Following proposal of a SWAR-Popcount combined with a dot product might be quite competitive on recent x86-64 processors with a throughput of up to three simd-instructions per cycle ^{[8]}^{[9]} . It determines the cardinalities of eight bitboards, multiplies them with a corresponding weight, a signed 16-bit word, to finally add all together as integer. However, Wojciech Muła'sSSSE3 PopCnt would save some more cycles, even more with doubled or fourfold register widths using AVX2 or AVX-512.

/**
* popCountWeight8
* @author Gerd Isenberg
* @param bb vector of eight bitboards
* weight vector of eight short weights
* @return sum(0,7) popcnt(bb[i]) * weight[i]
*/int popCountWeight8(const U64 bb[8], constshort weight[8]){staticconst U64 XMM_ALIGN masks[6]={
C64(0x5555555555555555), C64(0x5555555555555555),
C64(0x3333333333333333), C64(0x3333333333333333),
C64(0x0f0f0f0f0f0f0f0f), C64(0x0f0f0f0f0f0f0f0f)};const __m128i* pM =(const __m128i*) masks;const __m128i* pb =(const __m128i*) bb;
__m128i v = pb[0], w = pb[1], x = pb[2], y = pb[3];
v = _mm_sub_epi8(v, _mm_and_si128(_mm_srli_epi64(v, 1), pM[0]));
w = _mm_sub_epi8(w, _mm_and_si128(_mm_srli_epi64(w, 1), pM[0]));
x = _mm_sub_epi8(x, _mm_and_si128(_mm_srli_epi64(x, 1), pM[0]));
y = _mm_sub_epi8(y, _mm_and_si128(_mm_srli_epi64(y, 1), pM[0]));
v = _mm_add_epi8(_mm_and_si128(v, pM[1]), _mm_and_si128(_mm_srli_epi64(v, 2), pM[1]));
w = _mm_add_epi8(_mm_and_si128(w, pM[1]), _mm_and_si128(_mm_srli_epi64(w, 2), pM[1]));
x = _mm_add_epi8(_mm_and_si128(x, pM[1]), _mm_and_si128(_mm_srli_epi64(x, 2), pM[1]));
y = _mm_add_epi8(_mm_and_si128(y, pM[1]), _mm_and_si128(_mm_srli_epi64(y, 2), pM[1]));
v = _mm_and_si128(_mm_add_epi8 (v, _mm_srli_epi64(v, 4)), pM[2]);
w = _mm_and_si128(_mm_add_epi8 (w, _mm_srli_epi64(w, 4)), pM[2]);
x = _mm_and_si128(_mm_add_epi8 (x, _mm_srli_epi64(x, 4)), pM[2]);
y = _mm_and_si128(_mm_add_epi8 (y, _mm_srli_epi64(y, 4)), pM[2]);
__m128i z = _mm_setzero_si128();
v = _mm_packs_epi16(_mm_sad_epu8(v, z), _mm_sad_epu8(w, z));
x = _mm_packs_epi16(_mm_sad_epu8(x, z), _mm_sad_epu8(y, z));const __m128i* pW =(const __m128i*) weight;
v = _mm_madd_epi16 (_mm_packs_epi16(v, x), pW[0]);
v = _mm_add_epi32 (v, _mm_srli_si128(v, 4));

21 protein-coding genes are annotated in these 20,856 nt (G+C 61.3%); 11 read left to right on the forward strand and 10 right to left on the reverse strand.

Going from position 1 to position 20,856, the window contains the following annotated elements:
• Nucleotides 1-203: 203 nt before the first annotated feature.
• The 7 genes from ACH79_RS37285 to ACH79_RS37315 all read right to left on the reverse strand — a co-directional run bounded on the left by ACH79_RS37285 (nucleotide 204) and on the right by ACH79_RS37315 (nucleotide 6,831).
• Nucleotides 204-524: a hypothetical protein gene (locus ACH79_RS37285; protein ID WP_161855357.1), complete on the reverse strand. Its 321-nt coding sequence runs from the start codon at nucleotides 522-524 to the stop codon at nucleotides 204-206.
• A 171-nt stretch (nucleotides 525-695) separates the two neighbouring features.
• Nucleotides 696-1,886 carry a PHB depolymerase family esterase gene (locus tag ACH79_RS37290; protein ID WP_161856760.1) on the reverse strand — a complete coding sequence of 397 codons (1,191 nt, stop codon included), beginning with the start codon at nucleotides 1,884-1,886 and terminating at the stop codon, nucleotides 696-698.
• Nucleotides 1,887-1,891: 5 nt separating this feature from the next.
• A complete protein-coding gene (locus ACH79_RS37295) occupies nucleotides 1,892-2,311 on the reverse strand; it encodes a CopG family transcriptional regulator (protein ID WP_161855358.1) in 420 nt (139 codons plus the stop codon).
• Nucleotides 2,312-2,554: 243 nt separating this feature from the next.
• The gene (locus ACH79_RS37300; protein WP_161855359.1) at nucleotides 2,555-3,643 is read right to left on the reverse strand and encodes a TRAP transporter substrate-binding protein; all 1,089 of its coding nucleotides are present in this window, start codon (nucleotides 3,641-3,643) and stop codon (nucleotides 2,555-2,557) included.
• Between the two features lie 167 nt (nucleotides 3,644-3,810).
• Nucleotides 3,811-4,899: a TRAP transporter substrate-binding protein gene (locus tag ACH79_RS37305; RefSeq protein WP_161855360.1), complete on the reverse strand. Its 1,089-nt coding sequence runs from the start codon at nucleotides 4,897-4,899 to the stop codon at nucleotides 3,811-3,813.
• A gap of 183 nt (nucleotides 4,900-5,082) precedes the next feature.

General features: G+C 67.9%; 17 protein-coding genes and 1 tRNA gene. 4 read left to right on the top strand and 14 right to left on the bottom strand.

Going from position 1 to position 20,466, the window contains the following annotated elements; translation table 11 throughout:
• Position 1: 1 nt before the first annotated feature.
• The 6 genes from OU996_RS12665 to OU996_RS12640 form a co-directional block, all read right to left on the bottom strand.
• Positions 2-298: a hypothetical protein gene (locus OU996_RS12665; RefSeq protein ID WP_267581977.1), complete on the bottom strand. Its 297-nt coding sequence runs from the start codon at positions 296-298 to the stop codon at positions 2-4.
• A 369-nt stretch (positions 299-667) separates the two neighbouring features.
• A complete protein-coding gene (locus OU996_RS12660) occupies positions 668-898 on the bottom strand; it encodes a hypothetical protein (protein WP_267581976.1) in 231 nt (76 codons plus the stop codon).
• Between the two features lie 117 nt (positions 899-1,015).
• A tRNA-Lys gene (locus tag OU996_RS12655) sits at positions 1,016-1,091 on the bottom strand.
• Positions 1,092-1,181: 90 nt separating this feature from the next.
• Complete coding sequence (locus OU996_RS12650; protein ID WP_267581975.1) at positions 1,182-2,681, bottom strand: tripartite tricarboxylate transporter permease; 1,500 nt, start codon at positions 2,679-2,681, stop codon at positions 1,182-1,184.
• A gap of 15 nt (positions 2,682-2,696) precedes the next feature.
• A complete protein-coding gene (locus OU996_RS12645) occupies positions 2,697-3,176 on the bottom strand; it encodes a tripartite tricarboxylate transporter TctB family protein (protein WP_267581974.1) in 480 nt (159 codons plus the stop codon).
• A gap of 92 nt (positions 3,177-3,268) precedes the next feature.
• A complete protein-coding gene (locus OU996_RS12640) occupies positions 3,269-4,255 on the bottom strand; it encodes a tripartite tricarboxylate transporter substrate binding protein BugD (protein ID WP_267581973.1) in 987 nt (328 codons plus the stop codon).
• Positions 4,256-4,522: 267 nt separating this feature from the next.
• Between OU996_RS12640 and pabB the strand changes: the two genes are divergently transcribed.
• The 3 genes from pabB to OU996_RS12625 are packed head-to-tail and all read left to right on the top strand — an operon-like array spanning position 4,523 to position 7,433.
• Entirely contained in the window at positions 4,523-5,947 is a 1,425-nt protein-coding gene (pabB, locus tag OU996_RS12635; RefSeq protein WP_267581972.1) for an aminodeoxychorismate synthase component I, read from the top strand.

v = _mm_add_epi32 (v, _mm_srli_si128(v, 8));return _mm_cvtsi128_si32(v);}

SSE2-Wrapper in C++

C++ quite efficiently allows to wrap all the intrinsics and to write classes with appropriate operators overloaded - the proposal here overloads + and - operators for byte- or rank-wise arithmetic, shifts work on 64-bit entities as often used in mentioned SSE2-routines or Kogge-Stone fill-stuff. A base class for the memory layout and two derivations provide to implement routines with SSE2 or general purpose instructions - or any other available SIMD-architecture like AltiVec. For instance a quad-bitboard attack-getter:

// T is either XMM or GPRtemplate<class T>inlinevoid eastAttacks(QBB& t, const QBB& s, U64 occ){
T* pt =(T*)&t;
T r0(s.bb[0]);
T r1(s.bb[2]);
T o0(occ, occ);
T o1 = o0 | r1;
o0 = o0 | r0;
pt[0]= o0 ^((o0 ^ r0)- r0);
pt[1]= o1 ^((o1 ^ r1)- r1);}

## Table of Contents

Home * Hardware * x86 * SSE2SSE2(Streaming SIMD Extensions 2) and further x86- or x86-64 streaming SIMD extensions, like SSE3, SSSE3, SSE4 and AMD's announced SSE5, as major enhancement to SSE, provide an instruction set on 128-bit registers, namely on vectors of four floats or two doubles, as well since SSE2 as vectors of 16 bytes, eight words, four double words or two quad words^{[1]}. In 64-bit mode there are 16 xmm registers available, xmm0..xmm15, in 32-bit mode only eight, xmm0..xmm7. SSE is explicitly available through C-Compiler intrinsics^{[2]}or (inline) assembly. Some compiler implicitly use SSE-float and double instructions for floating point data types, others even provide automatic SSE2 vectorization, while processing arrays of various integer types. SSE- and SSE2-intrinsic functions are available in Visual C^{[3]}or Intel-C^{[4]}^{[5]}.## Integer Instructions

x86 and x86-64 - SSE2 C-integer intrinsic reference from MSDN Library, the intrinsic data type_m128irefers a xmm-register or memory location:pandpandnporpxorpsrlqpsllqpaddbpsubbpsadbwof bytes into a word

pmaxswpmaxubpminswpminubpcmpeqbpmullwpmulhwpmulhuwpmaddwdpunpcklbwgGhHfFeE:dDcCbBaA :=xxxxxxxx:GHFEDCBA #xxxxxxxx:ghfedcbapunpckhbwgGhHfFeE:dDcCbBaA :=GHFEDCBA:xxxxxxxx #ghfedcba:xxxxxxxxpunpcklwddDcC:bBaA := xxxx:DCBA#xxxx:dcbapunpckhwddDcC:bBaA := DCBA:xxxx#dcba:xxxxpunpckldqbB:aA := xx:BA # xx:bapunpckhdqbB:aA := BA:xx # ba:xxpunpcklqdqa:A := x:A # x:apunpckhqdqa:A := A:x # a:xpshuflwpshufhwpshufdmovdqaxmm := *p

movdquxmm := *p